Seaports Magazine - Winter 2015 - (Page 21)

» FEATURE STRATEGICALLY PLANNING FOR SUCCESS Port leaders discuss the importance of creating a vision for the future. By B.C. Manion A s ports go about the daily business of providing facilities to handle cargo, passengers and wide-ranging activities, there's plenty of behind-the-scenes planning going on to ensure opportunities for future success. Creating a vision for the port helps set the stage for what it could be like in the future, but then those aspirations must be translated into attainable plans to guide future growth. Having reliable infrastructure, obtaining additional assets and forging strategic partnerships are all elements that can help a port achieve its vision. But how do ports get there? The Port of Halifax in Novia Scotia has container operations, cruise operations, break bulk, project cargo and real estate. Its planning efforts involve the various users of the port, said Paul MacIsaac, senior vice president of the port. "They're the folks that are in the marketplace and the folks that kind of have an understanding of where business is heading and where cargo or cruise growth is headed. So, we think it's very important that we don't do our planning in a bubble," MacIsaac said. Including stakeholders is crucial, agreed Geir-Eilif Kalhagen, chief executive officer of the Port of Longview in Longview, Washington. Planning efforts need to be communicated broadly, and the process must include people with varied perspectives, he said. "Ports, absolutely, now more than ever, need to have that social license to operate," Kalhagen said. Once aspirations are defined, the issue becomes one of translating the vision into a workable plan. By identifying priorities, a port is steering its investments. But before it sets goals, it must evaluate practical considerations, MacIsaac said. For instance, if the port had a goal of increasing its cruise calls by 20 percent, it first must examine whether existing infrastructure can support the increased demands. If not, MacIsaac said, the port must ask: How much will it cost and is the investment justified? Future planning also must consider current assets, Kalhagen said. The Port of Barlow Point at the Port of Longview. WINTER 2015 * WWW.AAPASEAPORTS.COM 21 http://WWW.AAPASEAPORTS.COM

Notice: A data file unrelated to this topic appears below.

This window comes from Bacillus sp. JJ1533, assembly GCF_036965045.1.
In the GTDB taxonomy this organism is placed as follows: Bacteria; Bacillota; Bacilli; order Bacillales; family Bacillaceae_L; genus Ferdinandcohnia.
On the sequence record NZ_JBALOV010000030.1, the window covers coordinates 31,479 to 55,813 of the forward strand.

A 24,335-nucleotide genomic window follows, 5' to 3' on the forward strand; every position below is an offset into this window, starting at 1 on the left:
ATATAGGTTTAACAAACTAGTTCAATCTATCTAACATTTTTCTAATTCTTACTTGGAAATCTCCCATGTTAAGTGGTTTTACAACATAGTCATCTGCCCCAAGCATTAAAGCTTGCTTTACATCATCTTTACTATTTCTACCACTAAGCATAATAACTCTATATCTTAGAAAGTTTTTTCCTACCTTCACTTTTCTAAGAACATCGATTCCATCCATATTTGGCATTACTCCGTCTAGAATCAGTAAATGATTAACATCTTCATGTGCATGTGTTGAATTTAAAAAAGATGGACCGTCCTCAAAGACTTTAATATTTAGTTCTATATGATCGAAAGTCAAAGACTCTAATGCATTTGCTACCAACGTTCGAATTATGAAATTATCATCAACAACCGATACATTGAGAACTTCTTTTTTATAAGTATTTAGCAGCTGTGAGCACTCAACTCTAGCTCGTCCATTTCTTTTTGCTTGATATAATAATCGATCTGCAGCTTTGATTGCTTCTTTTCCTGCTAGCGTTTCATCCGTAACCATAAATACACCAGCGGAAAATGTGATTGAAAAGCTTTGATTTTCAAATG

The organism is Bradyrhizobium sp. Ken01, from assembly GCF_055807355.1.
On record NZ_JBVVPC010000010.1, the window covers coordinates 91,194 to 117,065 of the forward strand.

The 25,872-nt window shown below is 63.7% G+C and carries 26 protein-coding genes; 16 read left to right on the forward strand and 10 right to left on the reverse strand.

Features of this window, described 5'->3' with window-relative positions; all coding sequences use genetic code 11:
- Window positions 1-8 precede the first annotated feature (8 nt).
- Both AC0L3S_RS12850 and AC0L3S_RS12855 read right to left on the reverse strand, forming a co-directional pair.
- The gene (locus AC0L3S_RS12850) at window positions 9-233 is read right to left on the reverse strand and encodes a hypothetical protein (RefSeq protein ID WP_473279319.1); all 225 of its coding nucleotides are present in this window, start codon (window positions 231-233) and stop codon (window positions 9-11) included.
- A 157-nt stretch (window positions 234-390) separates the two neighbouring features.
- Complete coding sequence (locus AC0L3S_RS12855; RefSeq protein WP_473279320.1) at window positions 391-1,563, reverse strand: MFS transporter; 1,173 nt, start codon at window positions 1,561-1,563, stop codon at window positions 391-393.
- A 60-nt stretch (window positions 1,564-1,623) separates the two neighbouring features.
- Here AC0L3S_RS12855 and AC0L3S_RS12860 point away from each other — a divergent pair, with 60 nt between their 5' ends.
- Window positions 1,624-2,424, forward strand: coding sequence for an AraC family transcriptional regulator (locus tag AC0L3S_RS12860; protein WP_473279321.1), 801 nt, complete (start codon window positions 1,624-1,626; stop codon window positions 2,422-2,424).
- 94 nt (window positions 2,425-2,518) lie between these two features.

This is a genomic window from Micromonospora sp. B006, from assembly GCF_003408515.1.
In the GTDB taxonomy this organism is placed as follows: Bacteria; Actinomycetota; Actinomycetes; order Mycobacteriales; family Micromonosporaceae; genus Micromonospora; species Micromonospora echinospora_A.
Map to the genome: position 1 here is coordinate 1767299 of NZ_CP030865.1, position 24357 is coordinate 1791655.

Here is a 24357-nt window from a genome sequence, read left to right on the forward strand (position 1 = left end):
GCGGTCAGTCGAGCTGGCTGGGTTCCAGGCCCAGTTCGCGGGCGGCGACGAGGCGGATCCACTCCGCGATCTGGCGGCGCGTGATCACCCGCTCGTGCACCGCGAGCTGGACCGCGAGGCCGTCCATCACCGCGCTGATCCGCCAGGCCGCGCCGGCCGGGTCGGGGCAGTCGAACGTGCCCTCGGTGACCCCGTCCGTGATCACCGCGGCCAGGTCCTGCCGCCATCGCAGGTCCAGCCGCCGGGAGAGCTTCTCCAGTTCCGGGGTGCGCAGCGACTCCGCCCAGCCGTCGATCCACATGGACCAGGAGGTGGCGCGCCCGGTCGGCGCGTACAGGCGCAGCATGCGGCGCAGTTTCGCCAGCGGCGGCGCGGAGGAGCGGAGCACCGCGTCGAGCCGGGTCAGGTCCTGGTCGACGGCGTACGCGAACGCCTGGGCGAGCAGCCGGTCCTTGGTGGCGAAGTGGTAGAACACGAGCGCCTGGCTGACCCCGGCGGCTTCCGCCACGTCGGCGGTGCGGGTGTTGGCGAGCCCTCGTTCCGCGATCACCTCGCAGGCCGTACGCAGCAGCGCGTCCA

Table of Contents for the Digital Edition of Seaports Magazine - Winter 2015

AAPA Headquarters
From the President’s Desk
Expanding Capacity, Increasing Budgets
Navigating Cities, Counties and States
104th AAPA Annual Convention
Strategically Planning for Success
Stick to the Plan
AAPA XXIV Latin American Congress of Ports
Guarding Our Nation’s Ports Against Potential Threats
Keys to Success for Port Capital and Financial Planning
Port Game an Educational Tool – and Fun for All Ages
Port Planning and Investment Toolkit a Go-To Resource
Index of Advertisers

Seaports Magazine - Winter 2015